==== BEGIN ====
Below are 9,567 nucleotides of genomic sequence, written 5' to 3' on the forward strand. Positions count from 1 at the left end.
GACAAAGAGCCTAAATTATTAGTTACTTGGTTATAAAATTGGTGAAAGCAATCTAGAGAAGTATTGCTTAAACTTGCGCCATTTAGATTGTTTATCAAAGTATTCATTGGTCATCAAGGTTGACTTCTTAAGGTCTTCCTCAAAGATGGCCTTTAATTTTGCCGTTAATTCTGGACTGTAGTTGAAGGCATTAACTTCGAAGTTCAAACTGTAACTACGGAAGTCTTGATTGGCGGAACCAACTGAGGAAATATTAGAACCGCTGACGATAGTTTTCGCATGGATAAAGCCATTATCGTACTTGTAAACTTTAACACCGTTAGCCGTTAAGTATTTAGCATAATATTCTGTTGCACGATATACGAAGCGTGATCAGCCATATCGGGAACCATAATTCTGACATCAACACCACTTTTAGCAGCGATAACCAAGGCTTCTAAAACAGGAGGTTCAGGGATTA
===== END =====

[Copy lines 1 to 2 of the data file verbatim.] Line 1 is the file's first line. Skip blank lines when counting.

Below are 9,567 nucleotides of genomic sequence, written 5' to 3' on the forward strand. Positions count from 1 at the left end.
GACAAAGAGCCTAAATTATTAGTTACTTGGTTATAAAATTGGTGAAAGCAATCTAGAGAAGTATTGCTTAAACTTGCGCCATTTAGATTGTTTATCAAAGTATTCATTGGTCATCAAGGTTGACTTCTTAAGGTCTTCCTCAAAGATGGCCTTTAATTTTGCCGTTAATTCTGGACTGTAGTTGAAGGCATTAACTTCGAAGTTCAAACTGTAACTACGGAAGTCTTGATTGGCGGAACCAACTGAGGAAATATTAGAACCGCTGACGATAGTTTTCGCATGGATAAAGCCATTATCGTACTTGTAAACTTTAACACCGTTAGCCGTTAAGTATTTAGCATAATATTCTGTTGCACGATATACGAAGCGTGATCAGCCATATCGGGAACCATAATTCTGACATCAACACCACTTTTAGCAGCGATAACCAAGGCTTCTAAAACAGGAGGTTCAGGGATTA